It has been over two decades that Cath Kidston had changed the course of printing history. Cath’s passion for colorful prints and retro patterns started developing at an early age. She was a motif lover, an antique fabric dealer and even once opened a tiny curtain shop. Cath, at that time, had no clue that her devotion to decorative designs would gear her up for the upcoming big thing until the historic moment came while she was simply flipping magazine pages. The concept to create the brand abruptly came up to her right at the second that she was bewitched by the rose-wallpaper bathroom inside the copy. Time and tide wait for no man. She, at once, established her own label with the concept of ‘Modern Vintage’. Cath Kidston later became a household name around the world.
Here are stories of the 5 classic prints of Cath Kidston that you need to know.
1.Antique Rose Bouquet (1993)
After settling vintage-vibe stores in Holland Park and Notting Hill, the founder debuted her first ever print, ‘Rose Bouquet’ by reinterpreting a traditional rose wallpaper she once saw in Wales. The artwork was originally delivered in a lot of things from cushions, bags to iron table cloths.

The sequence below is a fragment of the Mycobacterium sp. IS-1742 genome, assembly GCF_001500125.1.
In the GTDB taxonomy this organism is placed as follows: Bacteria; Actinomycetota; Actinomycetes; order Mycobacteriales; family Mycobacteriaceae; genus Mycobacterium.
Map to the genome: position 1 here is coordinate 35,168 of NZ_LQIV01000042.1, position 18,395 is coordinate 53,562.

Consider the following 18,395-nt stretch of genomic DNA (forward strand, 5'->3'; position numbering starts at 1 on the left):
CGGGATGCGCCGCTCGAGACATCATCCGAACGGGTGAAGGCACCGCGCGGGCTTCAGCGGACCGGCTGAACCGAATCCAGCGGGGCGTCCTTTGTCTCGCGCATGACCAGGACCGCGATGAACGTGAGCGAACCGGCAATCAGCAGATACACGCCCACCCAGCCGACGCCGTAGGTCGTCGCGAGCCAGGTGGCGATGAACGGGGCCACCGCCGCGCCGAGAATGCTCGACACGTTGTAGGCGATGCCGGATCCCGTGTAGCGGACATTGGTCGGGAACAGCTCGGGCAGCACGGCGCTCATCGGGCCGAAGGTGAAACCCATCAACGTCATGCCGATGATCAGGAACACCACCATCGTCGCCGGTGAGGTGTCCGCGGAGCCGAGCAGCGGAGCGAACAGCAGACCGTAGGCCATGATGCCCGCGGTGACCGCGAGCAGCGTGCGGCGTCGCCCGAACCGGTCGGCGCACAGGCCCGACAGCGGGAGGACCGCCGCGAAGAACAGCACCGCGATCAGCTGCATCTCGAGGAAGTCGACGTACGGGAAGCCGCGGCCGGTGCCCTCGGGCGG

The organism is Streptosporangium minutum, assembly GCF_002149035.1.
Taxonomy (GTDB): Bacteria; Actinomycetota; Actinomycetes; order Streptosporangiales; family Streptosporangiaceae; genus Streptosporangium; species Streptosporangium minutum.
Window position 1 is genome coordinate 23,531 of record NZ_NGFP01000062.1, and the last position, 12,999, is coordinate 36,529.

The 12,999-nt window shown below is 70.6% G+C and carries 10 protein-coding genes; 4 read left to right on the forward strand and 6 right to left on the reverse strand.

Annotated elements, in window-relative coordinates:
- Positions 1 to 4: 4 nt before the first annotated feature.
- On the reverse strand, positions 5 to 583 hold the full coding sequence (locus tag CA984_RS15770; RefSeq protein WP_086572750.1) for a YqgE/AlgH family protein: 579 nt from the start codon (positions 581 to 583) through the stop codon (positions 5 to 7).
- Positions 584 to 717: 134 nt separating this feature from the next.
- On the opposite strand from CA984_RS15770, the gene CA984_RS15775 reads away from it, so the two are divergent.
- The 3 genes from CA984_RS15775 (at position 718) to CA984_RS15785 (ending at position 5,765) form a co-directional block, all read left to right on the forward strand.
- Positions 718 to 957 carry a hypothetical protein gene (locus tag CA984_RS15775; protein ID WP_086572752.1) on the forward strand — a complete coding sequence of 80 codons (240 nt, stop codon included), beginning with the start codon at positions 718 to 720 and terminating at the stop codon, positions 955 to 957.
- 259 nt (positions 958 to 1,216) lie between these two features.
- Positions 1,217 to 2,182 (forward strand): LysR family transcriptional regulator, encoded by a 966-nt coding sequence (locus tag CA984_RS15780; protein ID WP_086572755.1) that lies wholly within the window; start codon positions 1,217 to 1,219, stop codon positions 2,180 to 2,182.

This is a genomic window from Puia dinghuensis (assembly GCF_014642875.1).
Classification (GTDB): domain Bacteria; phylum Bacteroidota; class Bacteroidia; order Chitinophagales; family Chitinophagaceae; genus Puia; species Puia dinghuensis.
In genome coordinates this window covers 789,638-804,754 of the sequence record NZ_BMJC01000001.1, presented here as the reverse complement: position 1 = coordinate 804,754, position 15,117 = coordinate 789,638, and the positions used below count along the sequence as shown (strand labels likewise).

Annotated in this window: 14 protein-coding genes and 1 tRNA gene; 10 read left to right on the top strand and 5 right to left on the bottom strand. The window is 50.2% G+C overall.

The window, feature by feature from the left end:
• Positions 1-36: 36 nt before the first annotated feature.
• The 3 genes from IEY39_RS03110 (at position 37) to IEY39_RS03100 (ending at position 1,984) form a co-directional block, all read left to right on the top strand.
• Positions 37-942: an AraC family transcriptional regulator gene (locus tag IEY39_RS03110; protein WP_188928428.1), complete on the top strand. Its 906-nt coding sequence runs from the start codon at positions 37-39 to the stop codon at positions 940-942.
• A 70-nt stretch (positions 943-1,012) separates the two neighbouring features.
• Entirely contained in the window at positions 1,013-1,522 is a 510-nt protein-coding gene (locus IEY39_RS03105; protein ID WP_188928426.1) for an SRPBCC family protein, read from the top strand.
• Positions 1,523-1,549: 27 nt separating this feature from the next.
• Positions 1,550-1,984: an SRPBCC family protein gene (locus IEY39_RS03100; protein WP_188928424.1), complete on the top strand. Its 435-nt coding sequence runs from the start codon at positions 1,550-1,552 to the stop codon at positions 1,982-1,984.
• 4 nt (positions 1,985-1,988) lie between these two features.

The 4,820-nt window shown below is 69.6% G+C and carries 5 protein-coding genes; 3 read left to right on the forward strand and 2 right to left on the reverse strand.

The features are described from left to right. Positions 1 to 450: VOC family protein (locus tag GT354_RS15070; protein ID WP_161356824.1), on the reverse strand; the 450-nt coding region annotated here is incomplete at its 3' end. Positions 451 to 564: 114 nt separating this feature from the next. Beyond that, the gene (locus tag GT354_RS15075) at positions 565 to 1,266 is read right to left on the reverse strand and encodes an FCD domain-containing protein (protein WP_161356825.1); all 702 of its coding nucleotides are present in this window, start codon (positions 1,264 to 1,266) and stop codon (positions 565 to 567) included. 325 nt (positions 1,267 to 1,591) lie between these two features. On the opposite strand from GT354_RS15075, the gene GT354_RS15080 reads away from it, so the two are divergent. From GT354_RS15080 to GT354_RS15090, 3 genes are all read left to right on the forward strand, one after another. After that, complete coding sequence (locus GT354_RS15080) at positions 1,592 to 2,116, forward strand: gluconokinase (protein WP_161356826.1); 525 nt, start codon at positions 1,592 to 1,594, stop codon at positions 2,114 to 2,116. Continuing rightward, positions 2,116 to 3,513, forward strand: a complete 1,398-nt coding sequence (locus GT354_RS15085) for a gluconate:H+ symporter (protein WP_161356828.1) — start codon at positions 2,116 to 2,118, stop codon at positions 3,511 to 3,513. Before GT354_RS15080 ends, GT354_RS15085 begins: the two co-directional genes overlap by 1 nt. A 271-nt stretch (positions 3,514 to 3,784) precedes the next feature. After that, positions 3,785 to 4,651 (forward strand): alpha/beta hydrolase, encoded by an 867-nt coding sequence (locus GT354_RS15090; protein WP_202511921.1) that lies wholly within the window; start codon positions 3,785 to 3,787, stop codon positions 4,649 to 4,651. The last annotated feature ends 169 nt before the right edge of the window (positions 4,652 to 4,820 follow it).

2. Rose Gingham (1994)
In fact, the designer didn’t really mean to produce the Rose Gingham. Ready-to-use goods as duvets and pillow sets were mistakenly sent instead of her order of the raw 1500-meter fabric. Hence, Cath turned crisis to her opportunity by transforming them into cushions, coat hangers, bath hats and swimsuits, which could be considered as her first full collection.
As the childhood strawberry pinafore was engraved on her heart, Cath emerged it in her ‘modern vintage’ way to form her personal ‘Strawberry’. Today, this creation comes in pink, light yellow, white and blue.
The commencement of the idea dates back to the first few years after establishment. Cath’s business trip to USA provoked the new and distinctive vibe, ‘Cowboy’ into the archives. The pattern once appeared in the The Hours film starring Nicole Kidman.
Cath drew inspiration of this artistry from Stanley, her beloved lakeland terrier dog. She not only took him as a model but also honored him by naming the print after him. The original Stanley is a dog wearing red sweater.